Portland’s home and condo market is strong. This reflects the desirability of the area and availability of jobs in Portland. The area has a wide range of housing stock, from old to new, townhouses to ranches, contemporaries to lofts. The median sale price in the Portland market in 2016 was $262,000 ($193 per square foot) for homes, and $269,550 ($280/SF) for condos, according to MREIS. Average prices for each were about $40,000 higher, due to the high price of some prime properties. Median pricing increased 7.3% from 2015.
Where Do I Park My Car in Portland?
As in most vibrant cities, parking is a premium commodity in Portland Maine. If your apartment doesn’t offer off-street parking, get a free residential parking sticker for the area in which you live. This exempts you from 1-or-2-hour time zones on streets near your home. The stickers DON’T exempt you from parking meters, no parking zones, overnight parking, loading zones, etc.
The most hassle-free way to get to local businesses & restaurants is on foot or bike. If you must drive, the city of Portland Maine operates parking meters and pay and display parking stations . Hot tip: Portland Maine metered street parking is free after 6pm and on Sundays.
Portland has several public and private parking garages ($2.00 – $4.00 per hour). There are also private pay-and-display lots, which are NOT operated by the city. These have been controversial, as they will boot your vehicle if you leave your vehicle too long.
Parking Bans in Portland Maine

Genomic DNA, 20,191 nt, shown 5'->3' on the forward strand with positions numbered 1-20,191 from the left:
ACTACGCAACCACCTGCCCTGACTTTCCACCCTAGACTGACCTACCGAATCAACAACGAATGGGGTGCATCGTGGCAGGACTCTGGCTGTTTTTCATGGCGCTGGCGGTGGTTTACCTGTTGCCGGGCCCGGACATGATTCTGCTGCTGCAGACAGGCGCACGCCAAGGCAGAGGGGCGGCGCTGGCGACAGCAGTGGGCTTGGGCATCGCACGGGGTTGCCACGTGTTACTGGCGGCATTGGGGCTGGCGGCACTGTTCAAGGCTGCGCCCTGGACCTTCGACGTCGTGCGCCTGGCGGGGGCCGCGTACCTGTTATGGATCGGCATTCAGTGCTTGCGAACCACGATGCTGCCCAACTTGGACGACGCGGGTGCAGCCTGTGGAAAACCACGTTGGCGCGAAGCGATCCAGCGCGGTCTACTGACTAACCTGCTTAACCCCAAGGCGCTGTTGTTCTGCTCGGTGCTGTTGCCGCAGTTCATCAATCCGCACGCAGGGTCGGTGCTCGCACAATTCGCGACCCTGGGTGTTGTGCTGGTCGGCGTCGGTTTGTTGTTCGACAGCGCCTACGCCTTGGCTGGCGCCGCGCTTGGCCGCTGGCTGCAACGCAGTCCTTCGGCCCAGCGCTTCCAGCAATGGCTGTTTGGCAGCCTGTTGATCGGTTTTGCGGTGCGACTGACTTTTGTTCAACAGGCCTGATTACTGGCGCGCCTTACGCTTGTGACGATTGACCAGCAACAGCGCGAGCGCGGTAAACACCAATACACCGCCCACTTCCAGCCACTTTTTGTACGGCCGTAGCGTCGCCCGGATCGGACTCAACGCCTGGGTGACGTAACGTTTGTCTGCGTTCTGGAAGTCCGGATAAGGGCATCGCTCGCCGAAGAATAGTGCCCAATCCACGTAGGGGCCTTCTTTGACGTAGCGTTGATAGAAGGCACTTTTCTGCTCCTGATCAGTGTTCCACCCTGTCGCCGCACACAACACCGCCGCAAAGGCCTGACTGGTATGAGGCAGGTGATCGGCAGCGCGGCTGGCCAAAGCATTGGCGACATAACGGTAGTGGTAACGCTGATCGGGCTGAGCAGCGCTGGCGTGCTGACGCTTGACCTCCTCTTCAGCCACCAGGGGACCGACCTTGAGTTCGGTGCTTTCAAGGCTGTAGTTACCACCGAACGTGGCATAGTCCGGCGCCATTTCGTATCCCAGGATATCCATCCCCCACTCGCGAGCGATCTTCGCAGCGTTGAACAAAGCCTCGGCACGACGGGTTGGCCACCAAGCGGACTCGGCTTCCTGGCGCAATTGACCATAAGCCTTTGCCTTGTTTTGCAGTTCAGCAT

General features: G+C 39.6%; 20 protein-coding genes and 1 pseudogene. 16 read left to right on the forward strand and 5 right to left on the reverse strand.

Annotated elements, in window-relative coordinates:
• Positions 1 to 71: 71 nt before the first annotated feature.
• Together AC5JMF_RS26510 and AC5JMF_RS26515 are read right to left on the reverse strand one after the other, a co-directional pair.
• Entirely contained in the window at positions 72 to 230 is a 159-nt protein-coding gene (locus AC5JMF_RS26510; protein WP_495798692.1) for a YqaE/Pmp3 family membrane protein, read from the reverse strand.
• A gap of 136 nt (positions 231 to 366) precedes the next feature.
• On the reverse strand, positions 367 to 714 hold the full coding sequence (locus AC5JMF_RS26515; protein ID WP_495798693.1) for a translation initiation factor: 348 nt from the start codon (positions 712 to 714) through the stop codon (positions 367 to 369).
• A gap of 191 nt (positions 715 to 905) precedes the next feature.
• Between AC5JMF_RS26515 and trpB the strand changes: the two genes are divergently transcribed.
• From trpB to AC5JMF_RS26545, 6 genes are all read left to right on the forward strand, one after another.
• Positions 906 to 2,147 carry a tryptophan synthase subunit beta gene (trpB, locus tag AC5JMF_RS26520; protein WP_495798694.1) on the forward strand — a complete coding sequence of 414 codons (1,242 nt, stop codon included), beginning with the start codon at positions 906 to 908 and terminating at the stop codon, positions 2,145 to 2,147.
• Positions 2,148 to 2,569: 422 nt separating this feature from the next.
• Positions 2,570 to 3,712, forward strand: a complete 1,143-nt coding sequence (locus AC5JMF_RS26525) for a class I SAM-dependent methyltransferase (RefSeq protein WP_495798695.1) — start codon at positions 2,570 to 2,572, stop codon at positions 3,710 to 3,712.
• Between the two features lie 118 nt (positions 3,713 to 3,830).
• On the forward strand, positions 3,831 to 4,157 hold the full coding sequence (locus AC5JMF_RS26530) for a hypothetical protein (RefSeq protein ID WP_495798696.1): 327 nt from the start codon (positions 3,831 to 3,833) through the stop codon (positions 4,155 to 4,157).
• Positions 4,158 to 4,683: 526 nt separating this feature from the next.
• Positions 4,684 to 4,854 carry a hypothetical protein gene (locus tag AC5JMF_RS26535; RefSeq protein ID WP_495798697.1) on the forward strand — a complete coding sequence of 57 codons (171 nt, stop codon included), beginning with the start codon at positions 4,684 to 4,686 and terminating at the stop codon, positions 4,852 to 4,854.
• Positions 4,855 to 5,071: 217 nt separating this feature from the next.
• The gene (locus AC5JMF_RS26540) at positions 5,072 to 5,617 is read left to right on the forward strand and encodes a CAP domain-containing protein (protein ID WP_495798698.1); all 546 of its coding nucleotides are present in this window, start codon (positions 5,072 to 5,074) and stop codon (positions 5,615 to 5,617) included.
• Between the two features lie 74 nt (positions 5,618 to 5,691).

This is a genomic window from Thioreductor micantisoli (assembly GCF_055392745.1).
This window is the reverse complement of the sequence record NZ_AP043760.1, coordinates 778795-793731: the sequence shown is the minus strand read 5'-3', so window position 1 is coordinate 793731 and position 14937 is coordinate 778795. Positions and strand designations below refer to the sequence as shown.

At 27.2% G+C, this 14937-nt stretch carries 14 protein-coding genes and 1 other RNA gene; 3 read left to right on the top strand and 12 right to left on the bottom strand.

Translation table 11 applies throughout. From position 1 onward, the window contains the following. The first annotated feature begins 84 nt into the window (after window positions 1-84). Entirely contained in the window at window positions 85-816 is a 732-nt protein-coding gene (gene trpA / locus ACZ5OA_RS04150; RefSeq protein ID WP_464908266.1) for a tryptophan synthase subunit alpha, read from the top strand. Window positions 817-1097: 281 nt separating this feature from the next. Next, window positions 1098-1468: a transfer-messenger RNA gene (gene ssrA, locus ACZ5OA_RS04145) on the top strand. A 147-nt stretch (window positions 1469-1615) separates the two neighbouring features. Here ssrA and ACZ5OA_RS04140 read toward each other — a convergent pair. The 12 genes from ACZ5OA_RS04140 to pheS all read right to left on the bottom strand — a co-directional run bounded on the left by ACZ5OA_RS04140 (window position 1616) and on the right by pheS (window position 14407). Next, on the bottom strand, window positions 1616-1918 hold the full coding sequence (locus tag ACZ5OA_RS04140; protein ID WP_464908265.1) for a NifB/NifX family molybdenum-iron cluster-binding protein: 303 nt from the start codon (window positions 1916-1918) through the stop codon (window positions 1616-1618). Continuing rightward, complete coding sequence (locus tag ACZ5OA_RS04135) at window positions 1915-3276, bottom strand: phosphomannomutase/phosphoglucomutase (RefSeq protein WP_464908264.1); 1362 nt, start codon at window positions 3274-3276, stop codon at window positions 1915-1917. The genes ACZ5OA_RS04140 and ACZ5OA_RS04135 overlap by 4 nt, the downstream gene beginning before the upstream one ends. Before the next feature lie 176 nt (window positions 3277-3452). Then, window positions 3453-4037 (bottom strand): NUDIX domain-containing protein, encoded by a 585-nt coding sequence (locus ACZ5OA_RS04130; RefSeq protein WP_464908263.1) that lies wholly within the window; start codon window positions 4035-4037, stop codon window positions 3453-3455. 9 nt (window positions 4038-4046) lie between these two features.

During winter storms, the city of Portland Maine parking bans to allow public works crews to clear the streets and remove snow. During a Red Parking Ban, no one can park on city streets. This means you! Don’t ignore the ban; your vehicle WILL be towed, and it’s an expensive hassle to retrieve it. Here’s a list of where to park during a snow ban.
How Soon Do I Need to Register My Car After Moving to Maine?
You should re-register your car in Maine and get a Maine driver’s license within 30 days after moving here. Here’s are the 3 steps to register your vehicle in Maine after you move here:
- Buy Maine auto insurance , then
- Go to Portland City Hall or your local city or town hall and pay excise tax.
- Get your plates and drivers licence at Maine Bureau of Motor Vehicles. See How to Register a Car in Maine for full details.
Related: How & When to Register a Car in Maine
It’s easy to find arts, sports and cultural events in Portland Maine. Another great way to meet new people is to get out and enjoy the outdoors, learn more about our area, or to volunteer. Here are links to some of our favorites:
- Portland Trails
- South Portland Greenbelt Walkway
- Cape Elizabeth Land Trust
- Popular Hikes Near Portland Maine
- Maine Historical Society
- Portland Public Library (4 locations throughout the city)
- South Portland Historical Society
- Get Connected – Volunteer Opportunities in Portland Maine
We hope you find this information useful as you think about moving to Portland Maine. Greater Portland has been our home for more than 80 years. We love it here. If we can help with insurance in your new city, please contact a friendly local Noyes Hall & Allen agent at 207-799-5541.